The quantum simulation of quantum chemistry is a promising application of quantum computers. However, for
 Award ID(s):
 1955907
 NSFPAR ID:
 10336135
 Date Published:
 Journal Name:
 Symmetry
 Volume:
 14
 Issue:
 3
 ISSN:
 20738994
 Page Range / eLocation ID:
 457
 Format(s):
 Medium: X
 Sponsoring Org:
 National Science Foundation
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Abstract N molecular orbitals, the gate complexity of performing Hamiltonian and unitary Coupled Cluster Trotter steps makes simulation based on such primitives challenging. We substantially reduce the gate complexity of such primitives through a twostep lowrank factorization of the Hamiltonian and cluster operator, accompanied by truncation of small terms. Using truncations that incur errors below chemical accuracy allow one to perform Trotter steps of the arbitrary basis electronic structure Hamiltonian with$${\mathcal{O}}({N}^{4})$$ $O\left({N}^{4}\right)$ gate complexity in small simulations, which reduces to$${\mathcal{O}}({N}^{3})$$ $O\left({N}^{3}\right)$ gate complexity in the asymptotic regime; and unitary Coupled Cluster Trotter steps with$${\mathcal{O}}({N}^{2})$$ $O\left({N}^{2}\right)$ gate complexity as a function of increasing basis size for a given molecule. In the case of the Hamiltonian Trotter step, these circuits have$${\mathcal{O}}({N}^{3})$$ $O\left({N}^{3}\right)$ depth on a linearly connected array, an improvement over the$${\mathcal{O}}({N}^{2})$$ $O\left({N}^{2}\right)$ scaling assuming no truncation. As a practical example, we show that a chemically accurate Hamiltonian Trotter step for a 50 qubit molecular simulation can be carried out in the molecular orbital basis with as few as 4000 layers of parallel nearestneighbor twoqubit gates, consisting of fewer than 10^{5}nonClifford rotations. We also apply our algorithm to iron–sulfur clusters relevant for elucidating the mode of action of metalloenzymes.$${\mathcal{O}}({N}^{3})$$ $O\left({N}^{3}\right)$ 
Abstract The variational quantum eigensolver is one of the most promising approaches for performing chemistry simulations using noisy intermediatescale quantum (NISQ) processors. The efficiency of this algorithm depends crucially on the ability to prepare multiqubit trial states on the quantum processor that either include, or at least closely approximate, the actual energy eigenstates of the problem being simulated while avoiding states that have little overlap with them. Symmetries play a central role in determining the best trial states. Here, we present efficient state preparation circuits that respect particle number, total spin, spin projection, and timereversal symmetries. These circuits contain the minimal number of variational parameters needed to fully span the appropriate symmetry subspace dictated by the chemistry problem while avoiding all irrelevant sectors of Hilbert space. We show how to construct these circuits for arbitrary numbers of orbitals, electrons, and spin quantum numbers, and we provide explicit decompositions and gate counts in terms of standard gate sets in each case. We test our circuits in quantum simulations of the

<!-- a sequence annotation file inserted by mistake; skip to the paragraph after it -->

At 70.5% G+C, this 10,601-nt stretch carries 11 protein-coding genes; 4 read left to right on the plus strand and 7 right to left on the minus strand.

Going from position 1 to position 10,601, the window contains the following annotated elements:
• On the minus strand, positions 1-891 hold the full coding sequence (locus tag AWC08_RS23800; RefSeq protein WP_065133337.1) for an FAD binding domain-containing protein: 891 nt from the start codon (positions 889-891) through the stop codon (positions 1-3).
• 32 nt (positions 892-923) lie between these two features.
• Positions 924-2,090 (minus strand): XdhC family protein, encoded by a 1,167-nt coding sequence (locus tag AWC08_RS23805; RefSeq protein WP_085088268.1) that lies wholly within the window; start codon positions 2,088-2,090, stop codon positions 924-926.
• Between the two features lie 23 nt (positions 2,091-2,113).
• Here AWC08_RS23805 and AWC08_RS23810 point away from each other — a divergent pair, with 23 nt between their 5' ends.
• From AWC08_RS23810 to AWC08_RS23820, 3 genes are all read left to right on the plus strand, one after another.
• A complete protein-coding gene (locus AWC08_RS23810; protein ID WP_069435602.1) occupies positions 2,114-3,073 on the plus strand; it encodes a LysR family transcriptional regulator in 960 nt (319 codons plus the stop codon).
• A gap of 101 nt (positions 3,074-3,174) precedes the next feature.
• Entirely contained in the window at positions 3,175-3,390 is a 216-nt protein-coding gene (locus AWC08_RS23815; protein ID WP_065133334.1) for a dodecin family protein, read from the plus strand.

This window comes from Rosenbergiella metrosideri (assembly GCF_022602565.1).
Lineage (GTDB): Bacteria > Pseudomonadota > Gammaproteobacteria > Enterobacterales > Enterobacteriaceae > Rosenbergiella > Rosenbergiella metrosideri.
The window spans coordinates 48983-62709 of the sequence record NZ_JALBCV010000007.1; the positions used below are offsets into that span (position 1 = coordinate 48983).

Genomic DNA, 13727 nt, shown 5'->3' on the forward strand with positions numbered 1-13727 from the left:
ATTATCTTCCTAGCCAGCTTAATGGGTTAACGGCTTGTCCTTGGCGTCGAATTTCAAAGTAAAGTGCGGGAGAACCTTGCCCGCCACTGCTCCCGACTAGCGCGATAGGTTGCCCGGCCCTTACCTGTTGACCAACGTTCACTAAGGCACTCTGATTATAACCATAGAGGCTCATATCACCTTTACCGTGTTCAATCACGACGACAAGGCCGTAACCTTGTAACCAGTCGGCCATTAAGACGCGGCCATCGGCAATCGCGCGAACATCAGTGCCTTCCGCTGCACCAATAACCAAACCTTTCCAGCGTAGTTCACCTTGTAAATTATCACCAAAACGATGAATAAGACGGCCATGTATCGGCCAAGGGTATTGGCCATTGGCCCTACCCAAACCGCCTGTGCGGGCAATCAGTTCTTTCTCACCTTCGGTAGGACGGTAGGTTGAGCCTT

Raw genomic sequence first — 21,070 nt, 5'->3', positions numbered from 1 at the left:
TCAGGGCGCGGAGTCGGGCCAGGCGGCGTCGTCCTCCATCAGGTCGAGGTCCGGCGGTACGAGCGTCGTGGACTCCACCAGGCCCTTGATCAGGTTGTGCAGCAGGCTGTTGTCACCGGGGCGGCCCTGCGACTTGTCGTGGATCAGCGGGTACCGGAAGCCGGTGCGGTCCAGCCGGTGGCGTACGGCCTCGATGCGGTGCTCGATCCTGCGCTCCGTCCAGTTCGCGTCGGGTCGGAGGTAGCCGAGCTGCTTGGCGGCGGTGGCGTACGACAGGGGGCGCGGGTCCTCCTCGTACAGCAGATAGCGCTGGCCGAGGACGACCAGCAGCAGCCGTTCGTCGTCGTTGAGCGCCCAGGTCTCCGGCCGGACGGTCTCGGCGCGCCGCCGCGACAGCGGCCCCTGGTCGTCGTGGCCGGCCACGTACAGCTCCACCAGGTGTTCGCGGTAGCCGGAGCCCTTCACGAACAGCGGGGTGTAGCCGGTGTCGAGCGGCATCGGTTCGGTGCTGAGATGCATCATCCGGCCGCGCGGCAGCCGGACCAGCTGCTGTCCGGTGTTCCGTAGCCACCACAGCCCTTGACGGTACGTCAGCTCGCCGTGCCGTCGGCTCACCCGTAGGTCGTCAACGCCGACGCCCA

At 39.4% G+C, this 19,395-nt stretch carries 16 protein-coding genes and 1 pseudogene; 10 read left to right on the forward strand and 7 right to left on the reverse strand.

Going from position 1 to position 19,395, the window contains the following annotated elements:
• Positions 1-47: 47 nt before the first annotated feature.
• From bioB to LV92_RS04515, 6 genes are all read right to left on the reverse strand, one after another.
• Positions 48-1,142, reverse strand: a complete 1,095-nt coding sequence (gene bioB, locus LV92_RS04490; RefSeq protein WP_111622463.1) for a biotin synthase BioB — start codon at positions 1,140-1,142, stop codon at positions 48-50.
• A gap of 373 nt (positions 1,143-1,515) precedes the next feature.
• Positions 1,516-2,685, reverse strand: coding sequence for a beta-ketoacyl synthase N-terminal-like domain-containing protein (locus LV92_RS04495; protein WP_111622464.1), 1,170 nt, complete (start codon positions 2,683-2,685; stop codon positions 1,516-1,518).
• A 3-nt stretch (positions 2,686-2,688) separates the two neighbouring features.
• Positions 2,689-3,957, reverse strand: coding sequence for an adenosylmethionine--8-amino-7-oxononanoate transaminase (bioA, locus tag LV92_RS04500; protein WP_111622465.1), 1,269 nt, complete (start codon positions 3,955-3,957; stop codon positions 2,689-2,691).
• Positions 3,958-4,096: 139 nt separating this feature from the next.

and$${H}_{2}$$ ${H}_{2}$ molecules and find that they outperform standard state preparation methods in terms of both accuracy and circuit depth.$$LiH$$ $LiH$ 
We present a new quantum adiabatic theorem that allows one to rigorously bound the adiabatic timescale for a variety of systems, including those described by originally unbounded Hamiltonians that are made finitedimensional by a cutoff. Our bound is geared towards the qubit approximation of superconducting circuits and presents a sufficient condition for remaining within the
${2}^{n}$ dimensional qubit subspace of a circuit model of$n$ qubits. The novelty of this adiabatic theorem is that, unlike previous rigorous results, it does not contain${2}^{n}$ as a factor in the adiabatic timescale, and it allows one to obtain an expression for the adiabatic timescale independent of the cutoff of the infinitedimensional Hilbert space of the circuit Hamiltonian. As an application, we present an explicit dependence of this timescale on circuit parameters for a superconducting flux qubit and demonstrate that leakage out of the qubit subspace is inevitable as the tunnelling barrier is raised towards the end of a quantum anneal. We also discuss a method of obtaining a${2}^{n}\times {2}^{n}$ effective Hamiltonian that best approximates the true dynamics induced by slowly changing circuit control parameters.This article is part of the theme issue ‘Quantum annealing and computation: challenges and perspectives’.